In summary, the term toxic masculinity isn’t inferring that masculinity is toxic, nor does it imply that all men are toxic for being masculine, and masculinity or masculine traits are not solely seen in men.

We spoke more about second wave feminists in episode 3 of our podcast.

Why ‘toxic’?

The toxicity comes from a certain set of traits that we as a society have labelled ‘masculine’. The traits in question can be well summed up with the three dot points as the start of this article, but here are a few more specific examples:

  • Picking physical fights to ‘resolve’ issues

  • Getting angry to mask feelings of upset

  • Becoming violent when angry

  • Not showing the physical affection to your son that you show to your daughter (hi Trump)

  • Claiming that some actions/drinks/activities are ‘girly’ and should be avoided by men

  • Ridiculing men who reject the above points

These traits are labelled as toxic because they cause harm, not just to the people who have to be around them, but to the people who exude them as well. These traits can cause physical, mental and psychological harm to people who experience them, for example:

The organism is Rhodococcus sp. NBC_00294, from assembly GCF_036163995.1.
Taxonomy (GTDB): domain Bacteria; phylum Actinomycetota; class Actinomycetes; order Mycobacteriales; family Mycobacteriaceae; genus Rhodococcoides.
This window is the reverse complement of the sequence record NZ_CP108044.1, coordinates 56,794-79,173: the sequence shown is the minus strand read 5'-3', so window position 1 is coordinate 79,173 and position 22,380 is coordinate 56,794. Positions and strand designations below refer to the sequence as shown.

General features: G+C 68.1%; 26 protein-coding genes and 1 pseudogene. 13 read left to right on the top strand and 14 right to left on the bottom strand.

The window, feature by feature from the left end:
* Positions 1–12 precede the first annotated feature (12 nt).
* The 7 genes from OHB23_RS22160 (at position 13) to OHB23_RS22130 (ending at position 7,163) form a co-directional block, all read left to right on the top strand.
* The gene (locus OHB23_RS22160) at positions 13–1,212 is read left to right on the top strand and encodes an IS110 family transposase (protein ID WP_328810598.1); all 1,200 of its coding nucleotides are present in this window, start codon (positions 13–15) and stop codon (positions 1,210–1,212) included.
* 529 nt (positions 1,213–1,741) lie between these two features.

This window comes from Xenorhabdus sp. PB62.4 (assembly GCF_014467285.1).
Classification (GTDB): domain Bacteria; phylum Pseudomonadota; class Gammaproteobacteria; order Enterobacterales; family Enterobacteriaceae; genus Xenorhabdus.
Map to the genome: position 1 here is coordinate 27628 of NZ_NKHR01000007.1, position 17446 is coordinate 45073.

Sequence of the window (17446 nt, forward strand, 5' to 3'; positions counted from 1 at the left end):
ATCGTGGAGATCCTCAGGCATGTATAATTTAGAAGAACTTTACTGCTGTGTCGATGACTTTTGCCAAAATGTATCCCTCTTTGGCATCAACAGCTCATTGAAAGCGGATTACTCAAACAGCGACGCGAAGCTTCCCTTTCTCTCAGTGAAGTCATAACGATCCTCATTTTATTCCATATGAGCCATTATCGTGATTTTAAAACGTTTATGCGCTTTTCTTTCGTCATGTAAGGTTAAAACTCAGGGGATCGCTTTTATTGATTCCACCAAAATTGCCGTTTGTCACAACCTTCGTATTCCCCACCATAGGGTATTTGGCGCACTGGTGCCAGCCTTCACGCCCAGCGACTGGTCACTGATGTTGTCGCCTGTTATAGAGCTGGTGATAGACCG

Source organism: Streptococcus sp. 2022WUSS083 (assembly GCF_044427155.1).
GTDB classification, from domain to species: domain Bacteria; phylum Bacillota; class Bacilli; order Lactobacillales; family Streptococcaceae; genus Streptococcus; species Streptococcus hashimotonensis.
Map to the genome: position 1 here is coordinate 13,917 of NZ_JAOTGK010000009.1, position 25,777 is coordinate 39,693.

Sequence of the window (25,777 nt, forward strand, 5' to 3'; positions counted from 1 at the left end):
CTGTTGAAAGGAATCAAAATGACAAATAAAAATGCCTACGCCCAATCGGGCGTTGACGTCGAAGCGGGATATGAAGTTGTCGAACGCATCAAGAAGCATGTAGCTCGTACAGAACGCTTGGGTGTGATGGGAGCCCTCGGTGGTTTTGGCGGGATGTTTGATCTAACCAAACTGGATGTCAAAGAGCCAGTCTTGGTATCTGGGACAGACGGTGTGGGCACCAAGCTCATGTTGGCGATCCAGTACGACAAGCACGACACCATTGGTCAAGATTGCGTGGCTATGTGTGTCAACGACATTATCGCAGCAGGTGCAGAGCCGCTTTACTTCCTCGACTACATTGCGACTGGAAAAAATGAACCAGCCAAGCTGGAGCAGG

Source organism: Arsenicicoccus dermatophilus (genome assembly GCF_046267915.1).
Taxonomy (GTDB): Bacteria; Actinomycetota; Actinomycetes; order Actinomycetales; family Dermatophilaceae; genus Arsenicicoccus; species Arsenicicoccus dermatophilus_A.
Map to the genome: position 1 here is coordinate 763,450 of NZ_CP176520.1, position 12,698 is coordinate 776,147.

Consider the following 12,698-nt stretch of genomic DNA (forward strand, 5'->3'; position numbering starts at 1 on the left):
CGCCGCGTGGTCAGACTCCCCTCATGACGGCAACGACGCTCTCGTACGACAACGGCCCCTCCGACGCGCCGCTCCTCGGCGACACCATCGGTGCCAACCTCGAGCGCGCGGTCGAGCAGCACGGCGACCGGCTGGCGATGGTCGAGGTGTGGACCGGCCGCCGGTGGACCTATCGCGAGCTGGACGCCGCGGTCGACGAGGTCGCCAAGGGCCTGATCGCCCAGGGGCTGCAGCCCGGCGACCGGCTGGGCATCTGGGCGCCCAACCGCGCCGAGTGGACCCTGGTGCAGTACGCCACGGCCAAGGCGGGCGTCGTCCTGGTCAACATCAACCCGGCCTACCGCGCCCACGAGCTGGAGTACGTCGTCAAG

• Repressing negative feelings, causing internalised hatred or even mental illness

  • Causing physical harm to others or oneself during violent episodes

  • Causing emotional damage to men or boys who are ridiculed for not exhibiting traits of toxic masculinity

What does it look like?

To make it even clearer, here are some more very specific examples of toxic masculinity that you have probably seen.

  • Ridiculing a man who orders a cocktail at a bar, saying it’s a ‘girly’ drink (or something more mean spirited but the same idea)

  • Telling a young boy he can’t wear a pink T-shirt because ‘pink is for girls’

  • Laughing at or insulting a man who cries due to emotional or physical pain

  • Using the phrase ‘boys will be boys’ to excuse dangerous or unacceptable behaviour from men or boys

  • Inferring men or boys ‘can’t control themselves’ when it comes to sexual urges, removing their agency (which suggests that it is inherently 'masculine' to want to bang everything in sight).

  • Suggesting fathers can’t love a child who is not their biological relative, rather is adopted, a step-child, or similar

Photo by Andrea Piacquadio from Pexels